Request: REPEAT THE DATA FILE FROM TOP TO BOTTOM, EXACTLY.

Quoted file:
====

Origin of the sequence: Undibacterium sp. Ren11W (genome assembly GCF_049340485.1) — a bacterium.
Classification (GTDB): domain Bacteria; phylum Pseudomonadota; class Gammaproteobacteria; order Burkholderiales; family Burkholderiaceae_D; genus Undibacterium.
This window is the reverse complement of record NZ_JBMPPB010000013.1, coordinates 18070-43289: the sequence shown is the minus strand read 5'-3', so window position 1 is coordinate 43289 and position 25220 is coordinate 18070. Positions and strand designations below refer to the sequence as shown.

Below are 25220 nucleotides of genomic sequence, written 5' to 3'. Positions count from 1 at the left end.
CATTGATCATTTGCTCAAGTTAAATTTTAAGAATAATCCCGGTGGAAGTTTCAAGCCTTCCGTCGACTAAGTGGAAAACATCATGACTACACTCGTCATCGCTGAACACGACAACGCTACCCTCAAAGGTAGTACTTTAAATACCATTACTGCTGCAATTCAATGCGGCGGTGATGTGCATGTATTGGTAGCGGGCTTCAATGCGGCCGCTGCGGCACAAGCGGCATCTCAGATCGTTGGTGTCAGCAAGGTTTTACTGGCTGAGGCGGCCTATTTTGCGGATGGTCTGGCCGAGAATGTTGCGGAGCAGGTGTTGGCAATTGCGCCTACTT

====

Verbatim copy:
Origin of the sequence: Undibacterium sp. Ren11W (genome assembly GCF_049340485.1) — a bacterium.
Classification (GTDB): domain Bacteria; phylum Pseudomonadota; class Gammaproteobacteria; order Burkholderiales; family Burkholderiaceae_D; genus Undibacterium.
This window is the reverse complement of record NZ_JBMPPB010000013.1, coordinates 18070-43289: the sequence shown is the minus strand read 5'-3', so window position 1 is coordinate 43289 and position 25220 is coordinate 18070. Positions and strand designations below refer to the sequence as shown.

Below are 25220 nucleotides of genomic sequence, written 5' to 3'. Positions count from 1 at the left end.
CATTGATCATTTGCTCAAGTTAAATTTTAAGAATAATCCCGGTGGAAGTTTCAAGCCTTCCGTCGACTAAGTGGAAAACATCATGACTACACTCGTCATCGCTGAACACGACAACGCTACCCTCAAAGGTAGTACTTTAAATACCATTACTGCTGCAATTCAATGCGGCGGTGATGTGCATGTATTGGTAGCGGGCTTCAATGCGGCCGCTGCGGCACAAGCGGCATCTCAGATCGTTGGTGTCAGCAAGGTTTTACTGGCTGAGGCGGCCTATTTTGCGGATGGTCTGGCCGAGAATGTTGCGGAGCAGGTGTTGGCAATTGCGCCTACTT